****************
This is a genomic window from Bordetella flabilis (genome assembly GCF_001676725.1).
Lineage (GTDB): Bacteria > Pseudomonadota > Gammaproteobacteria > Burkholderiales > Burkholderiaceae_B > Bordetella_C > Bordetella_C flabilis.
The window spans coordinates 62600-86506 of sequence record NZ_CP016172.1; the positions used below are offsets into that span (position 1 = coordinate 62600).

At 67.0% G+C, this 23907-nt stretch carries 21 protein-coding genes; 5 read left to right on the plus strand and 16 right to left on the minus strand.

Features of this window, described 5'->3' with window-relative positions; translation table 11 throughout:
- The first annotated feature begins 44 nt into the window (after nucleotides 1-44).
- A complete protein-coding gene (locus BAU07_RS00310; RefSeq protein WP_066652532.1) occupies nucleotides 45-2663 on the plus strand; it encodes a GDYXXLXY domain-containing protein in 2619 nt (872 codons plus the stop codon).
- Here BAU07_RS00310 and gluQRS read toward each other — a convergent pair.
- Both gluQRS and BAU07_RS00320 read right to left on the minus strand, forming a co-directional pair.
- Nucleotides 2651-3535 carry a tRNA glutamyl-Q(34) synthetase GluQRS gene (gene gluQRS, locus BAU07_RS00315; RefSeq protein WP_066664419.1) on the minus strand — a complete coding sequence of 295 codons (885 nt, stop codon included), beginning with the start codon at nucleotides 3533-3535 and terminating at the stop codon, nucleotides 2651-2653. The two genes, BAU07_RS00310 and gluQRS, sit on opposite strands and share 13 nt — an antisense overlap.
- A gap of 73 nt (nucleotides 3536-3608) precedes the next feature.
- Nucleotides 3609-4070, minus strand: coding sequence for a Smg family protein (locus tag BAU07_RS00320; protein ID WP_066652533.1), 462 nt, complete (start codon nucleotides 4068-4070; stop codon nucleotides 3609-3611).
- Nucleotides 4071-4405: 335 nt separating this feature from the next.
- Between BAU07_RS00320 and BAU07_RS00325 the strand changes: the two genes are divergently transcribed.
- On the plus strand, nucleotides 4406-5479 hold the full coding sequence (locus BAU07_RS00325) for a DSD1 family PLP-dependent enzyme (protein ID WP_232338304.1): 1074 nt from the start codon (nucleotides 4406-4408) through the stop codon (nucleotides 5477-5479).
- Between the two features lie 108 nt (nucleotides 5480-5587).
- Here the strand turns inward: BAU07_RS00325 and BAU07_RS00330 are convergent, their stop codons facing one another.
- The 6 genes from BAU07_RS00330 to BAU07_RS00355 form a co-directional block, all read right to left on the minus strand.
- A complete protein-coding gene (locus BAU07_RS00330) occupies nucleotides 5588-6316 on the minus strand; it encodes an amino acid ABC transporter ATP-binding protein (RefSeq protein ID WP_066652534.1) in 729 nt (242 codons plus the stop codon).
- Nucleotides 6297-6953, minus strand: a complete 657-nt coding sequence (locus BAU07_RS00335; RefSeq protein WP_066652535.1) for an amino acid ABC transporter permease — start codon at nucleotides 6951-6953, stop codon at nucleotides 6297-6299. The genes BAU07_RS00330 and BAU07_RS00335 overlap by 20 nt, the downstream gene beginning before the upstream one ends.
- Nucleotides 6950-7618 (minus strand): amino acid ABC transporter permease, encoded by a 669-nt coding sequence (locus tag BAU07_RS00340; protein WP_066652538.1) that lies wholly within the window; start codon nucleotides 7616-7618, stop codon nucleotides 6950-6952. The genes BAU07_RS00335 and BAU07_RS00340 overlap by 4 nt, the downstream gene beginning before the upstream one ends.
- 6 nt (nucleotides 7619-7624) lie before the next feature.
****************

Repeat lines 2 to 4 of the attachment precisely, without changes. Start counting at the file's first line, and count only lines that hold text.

Lineage (GTDB): Bacteria > Pseudomonadota > Gammaproteobacteria > Burkholderiales > Burkholderiaceae_B > Bordetella_C > Bordetella_C flabilis.
The window spans coordinates 62600-86506 of sequence record NZ_CP016172.1; the positions used below are offsets into that span (position 1 = coordinate 62600).

At 67.0% G+C, this 23907-nt stretch carries 21 protein-coding genes; 5 read left to right on the plus strand and 16 right to left on the minus strand.